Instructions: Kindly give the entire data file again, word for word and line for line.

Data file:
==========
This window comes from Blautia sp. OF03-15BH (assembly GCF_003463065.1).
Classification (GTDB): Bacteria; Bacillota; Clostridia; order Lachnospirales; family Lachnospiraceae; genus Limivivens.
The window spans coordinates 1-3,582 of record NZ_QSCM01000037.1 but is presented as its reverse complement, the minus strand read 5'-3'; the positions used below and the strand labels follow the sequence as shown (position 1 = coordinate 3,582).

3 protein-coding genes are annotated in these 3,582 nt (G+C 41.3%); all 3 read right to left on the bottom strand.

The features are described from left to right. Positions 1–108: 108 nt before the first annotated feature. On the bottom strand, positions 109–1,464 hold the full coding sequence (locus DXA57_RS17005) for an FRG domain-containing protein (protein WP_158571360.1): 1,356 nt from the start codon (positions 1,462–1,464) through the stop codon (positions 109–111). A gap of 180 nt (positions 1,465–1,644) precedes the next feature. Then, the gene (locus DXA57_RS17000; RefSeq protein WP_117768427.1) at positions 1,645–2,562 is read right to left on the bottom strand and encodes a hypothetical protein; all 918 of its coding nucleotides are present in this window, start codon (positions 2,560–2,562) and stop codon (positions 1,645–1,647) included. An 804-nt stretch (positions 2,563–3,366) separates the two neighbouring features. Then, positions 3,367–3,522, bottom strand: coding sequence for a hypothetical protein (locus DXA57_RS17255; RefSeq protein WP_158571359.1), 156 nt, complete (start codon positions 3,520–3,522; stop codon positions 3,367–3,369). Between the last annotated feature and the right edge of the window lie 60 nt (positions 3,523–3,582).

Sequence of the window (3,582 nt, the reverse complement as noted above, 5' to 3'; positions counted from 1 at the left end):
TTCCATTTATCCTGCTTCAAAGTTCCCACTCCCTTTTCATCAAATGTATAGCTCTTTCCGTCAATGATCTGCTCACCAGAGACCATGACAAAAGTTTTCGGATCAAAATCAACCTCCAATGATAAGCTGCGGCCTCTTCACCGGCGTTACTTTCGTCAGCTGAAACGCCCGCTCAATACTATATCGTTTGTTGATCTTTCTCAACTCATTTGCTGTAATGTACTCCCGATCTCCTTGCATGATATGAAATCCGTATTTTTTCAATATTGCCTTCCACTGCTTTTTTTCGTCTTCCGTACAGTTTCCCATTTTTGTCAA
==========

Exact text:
This window comes from Blautia sp. OF03-15BH (assembly GCF_003463065.1).
Classification (GTDB): Bacteria; Bacillota; Clostridia; order Lachnospirales; family Lachnospiraceae; genus Limivivens.
The window spans coordinates 1-3,582 of record NZ_QSCM01000037.1 but is presented as its reverse complement, the minus strand read 5'-3'; the positions used below and the strand labels follow the sequence as shown (position 1 = coordinate 3,582).

3 protein-coding genes are annotated in these 3,582 nt (G+C 41.3%); all 3 read right to left on the bottom strand.

The features are described from left to right. Positions 1–108: 108 nt before the first annotated feature. On the bottom strand, positions 109–1,464 hold the full coding sequence (locus DXA57_RS17005) for an FRG domain-containing protein (protein WP_158571360.1): 1,356 nt from the start codon (positions 1,462–1,464) through the stop codon (positions 109–111). A gap of 180 nt (positions 1,465–1,644) precedes the next feature. Then, the gene (locus DXA57_RS17000; RefSeq protein WP_117768427.1) at positions 1,645–2,562 is read right to left on the bottom strand and encodes a hypothetical protein; all 918 of its coding nucleotides are present in this window, start codon (positions 2,560–2,562) and stop codon (positions 1,645–1,647) included. An 804-nt stretch (positions 2,563–3,366) separates the two neighbouring features. Then, positions 3,367–3,522, bottom strand: coding sequence for a hypothetical protein (locus DXA57_RS17255; RefSeq protein WP_158571359.1), 156 nt, complete (start codon positions 3,520–3,522; stop codon positions 3,367–3,369). Between the last annotated feature and the right edge of the window lie 60 nt (positions 3,523–3,582).

Sequence of the window (3,582 nt, the reverse complement as noted above, 5' to 3'; positions counted from 1 at the left end):
TTCCATTTATCCTGCTTCAAAGTTCCCACTCCCTTTTCATCAAATGTATAGCTCTTTCCGTCAATGATCTGCTCACCAGAGACCATGACAAAAGTTTTCGGATCAAAATCAACCTCCAATGATAAGCTGCGGCCTCTTCACCGGCGTTACTTTCGTCAGCTGAAACGCCCGCTCAATACTATATCGTTTGTTGATCTTTCTCAACTCATTTGCTGTAATGTACTCCCGATCTCCTTGCATGATATGAAATCCGTATTTTTTCAATATTGCCTTCCACTGCTTTTTTTCGTCTTCCGTACAGTTTCCCATTTTTGTCAA